I’ve been thinking to build my own “music concrete box” to play live with a new project and I’m looking for inspirations and real examples. I’ve found this video which is pretty cool and I’m aware of the field kit by Kima Elektronik but I was wondering if there’s anyone here who has made his/her own box, I’d love to know more about your experience.
The Make Noise Tape and Microsound Machine paired with the 0-Ctrl covers a lot of territory between concrète and more modern microsound techniques. I think a lot of the videos focus more on the granular aspects of the Morphagene but you can do some cool spatialization pairing it with the QPas and Mimeophon. You can also use longer splices within the Morphagene paired with the Mimeophon’s longer delay settings to implement layering of sounds over a long period of time. The 0-Ctrl really helps you tap into the live sound aspect and gives you completely physical control over the sound. I’ve been really impressed with how much flexibility the system provides. You might also look at the Ciat-Lonbarde Cocoquantus, a completely different approach, but you can also do a lot of layering and live pitch variation. The Quantussy gives you access to a lot of wild, raw electronic sound sources too.
Tore Honoré Bøe of Origami Republika has been making acoustic laptops as he calls them for a while - I met and got to know him at the Avant Garde Festival in Germany in the 2000s, and they were intriguing things to see him play:
I’ve made several such ‘concrete’ boxes over the years, as I really enjoy having concise instruments, rather than a bag of loose bits. My best suggestion is to start exploring with two different bases at the same time: one a simple length of 2x4" lumber (~2 to 3ft long) and, if you can manage to find one, a repurposed hardwood box (old jewelry boxes work well). Lighter woods such as basswood, cigar boxes, or crafting plywoods, are challenging as they tend to sound very thin and hollow, and so does the sound transmitted through them. Heavier/denser woods tend to transmit a wider frequency range, which is a particularly nice starting point when you’re using piezo mics. It is a good idea to isolate these bases from work tables with a thin layer of foam or synthetic felt, so you avoid unwanted surface feedback/transference, especially if you’re working in spaces with larger speakers, or other musicians.
Once you have these two bases in front of you, explore different positions for the piezo mic (again if that’s the route you’re going versus directional mics) to see where it sounds best on both, just by rubbing or tapping with your hand or using random kitchen utensils. The choice of mic amplification will also play a role. It really depends on your personal sonic goals…these homemade instruments can sound as clean and detailed as an acoustic guitar, or as dense and overdriven as you want, with the right choice of mic, and/or addition of effects (pedals, or DAW-based).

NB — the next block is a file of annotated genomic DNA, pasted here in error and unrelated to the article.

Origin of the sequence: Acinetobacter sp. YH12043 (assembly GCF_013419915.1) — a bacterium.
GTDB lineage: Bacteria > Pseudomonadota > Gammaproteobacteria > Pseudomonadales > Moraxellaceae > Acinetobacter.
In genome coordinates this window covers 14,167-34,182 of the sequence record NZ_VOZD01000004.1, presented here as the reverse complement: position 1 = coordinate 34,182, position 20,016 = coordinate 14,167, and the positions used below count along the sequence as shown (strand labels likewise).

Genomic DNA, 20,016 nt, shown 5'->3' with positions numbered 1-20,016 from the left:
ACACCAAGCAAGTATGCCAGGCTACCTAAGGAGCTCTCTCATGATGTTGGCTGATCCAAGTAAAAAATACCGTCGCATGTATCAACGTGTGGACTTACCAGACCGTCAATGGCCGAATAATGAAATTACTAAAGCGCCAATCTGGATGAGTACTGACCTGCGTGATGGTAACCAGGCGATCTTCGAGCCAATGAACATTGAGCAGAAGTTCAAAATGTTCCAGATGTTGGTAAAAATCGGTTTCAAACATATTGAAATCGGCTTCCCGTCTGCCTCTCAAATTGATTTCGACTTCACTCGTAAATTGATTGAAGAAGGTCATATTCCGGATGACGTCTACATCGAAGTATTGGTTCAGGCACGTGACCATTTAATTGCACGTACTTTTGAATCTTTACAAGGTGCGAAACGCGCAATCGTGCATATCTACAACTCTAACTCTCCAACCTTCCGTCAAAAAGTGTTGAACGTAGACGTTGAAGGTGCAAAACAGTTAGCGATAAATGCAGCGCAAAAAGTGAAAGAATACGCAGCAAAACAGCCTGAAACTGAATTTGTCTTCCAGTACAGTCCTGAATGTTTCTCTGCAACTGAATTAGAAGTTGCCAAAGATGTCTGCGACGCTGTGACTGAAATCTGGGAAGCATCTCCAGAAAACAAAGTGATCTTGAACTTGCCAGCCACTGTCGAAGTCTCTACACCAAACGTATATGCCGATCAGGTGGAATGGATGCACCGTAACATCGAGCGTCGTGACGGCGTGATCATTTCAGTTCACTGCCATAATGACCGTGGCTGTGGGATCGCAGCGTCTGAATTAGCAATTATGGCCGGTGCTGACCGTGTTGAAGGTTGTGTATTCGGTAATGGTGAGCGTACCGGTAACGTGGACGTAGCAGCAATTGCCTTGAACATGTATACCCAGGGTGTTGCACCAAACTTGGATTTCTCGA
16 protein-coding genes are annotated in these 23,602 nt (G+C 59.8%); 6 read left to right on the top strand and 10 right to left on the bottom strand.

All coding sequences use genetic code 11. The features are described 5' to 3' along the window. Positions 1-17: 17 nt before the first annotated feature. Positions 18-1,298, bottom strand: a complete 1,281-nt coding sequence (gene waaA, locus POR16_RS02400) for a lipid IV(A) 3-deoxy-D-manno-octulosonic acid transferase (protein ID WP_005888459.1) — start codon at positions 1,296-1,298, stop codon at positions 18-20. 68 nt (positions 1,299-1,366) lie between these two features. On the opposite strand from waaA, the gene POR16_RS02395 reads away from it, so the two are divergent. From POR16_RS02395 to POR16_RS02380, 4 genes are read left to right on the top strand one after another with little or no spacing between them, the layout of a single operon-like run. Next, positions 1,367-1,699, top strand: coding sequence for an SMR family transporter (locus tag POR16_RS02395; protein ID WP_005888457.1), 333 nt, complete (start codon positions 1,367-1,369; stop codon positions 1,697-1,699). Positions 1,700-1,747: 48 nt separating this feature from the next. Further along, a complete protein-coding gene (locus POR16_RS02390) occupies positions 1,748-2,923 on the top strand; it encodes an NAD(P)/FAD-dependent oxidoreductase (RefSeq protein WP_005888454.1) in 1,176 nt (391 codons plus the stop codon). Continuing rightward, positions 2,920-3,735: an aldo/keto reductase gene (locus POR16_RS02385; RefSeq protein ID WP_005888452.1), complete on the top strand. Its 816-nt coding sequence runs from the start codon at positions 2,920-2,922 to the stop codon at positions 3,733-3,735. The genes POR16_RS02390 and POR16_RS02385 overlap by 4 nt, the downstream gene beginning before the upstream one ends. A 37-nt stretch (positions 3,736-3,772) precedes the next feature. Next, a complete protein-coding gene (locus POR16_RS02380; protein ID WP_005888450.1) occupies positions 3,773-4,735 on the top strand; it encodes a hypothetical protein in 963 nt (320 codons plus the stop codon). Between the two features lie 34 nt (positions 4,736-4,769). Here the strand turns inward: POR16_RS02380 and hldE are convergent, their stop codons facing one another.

From this point forward, it is exploring what different materials and objects sound good to your particular needs. This might be using eyelet screws with suspended wires and hanging objects (wooden clothes pins, metal washers, etc), or varied textural surfaces such as sandpaper or gravel that you move objects across. Contrasting approaches offers more flexibility than a tight group of similar objects and materials - which can be difficult to appreciate and distinguish in a resulting recording.
I don’t think there is a better way forward than using your own ears, a microphone, and a pair of headphones to explore what moves you in this particular mode of instrument making. The lack of specific shared end-point means that it can be whatever you need it to look/sound/feel like, whether it is a 2ft piece of lumber with a handful of things screwed to it, or a giant plastic sphere filled with loose objects clanking together.
very much just the beginning of implementing the sound side of things… it will obviously differ from most/all examples here as it will be more of a processor than a bespoke sound maker. really just recently inspired by a book (Women in Concrete Poetry: 1959-1979) and a desire to further explore softcut. (for the former I might have to wait for this update)
thank you so much for all these precious tips! Didn’t think to start with different type of wood but it actually makes a lot of sense.
I will probably use piezos since my aim is to perform with other players and using directional mics might cause some unwanted feedback. What I’d like to focus is textural and mellow sounds rather than harsh and rythmic sources. Sand, rice, marbles, springs maybe. Textural surfaces for sure.
I have been avidly reading this topic and only have one thing to add. If you are searching for ideas on building a “concrete box” a web search on foley or foley boxes may give you quite a few more ideas.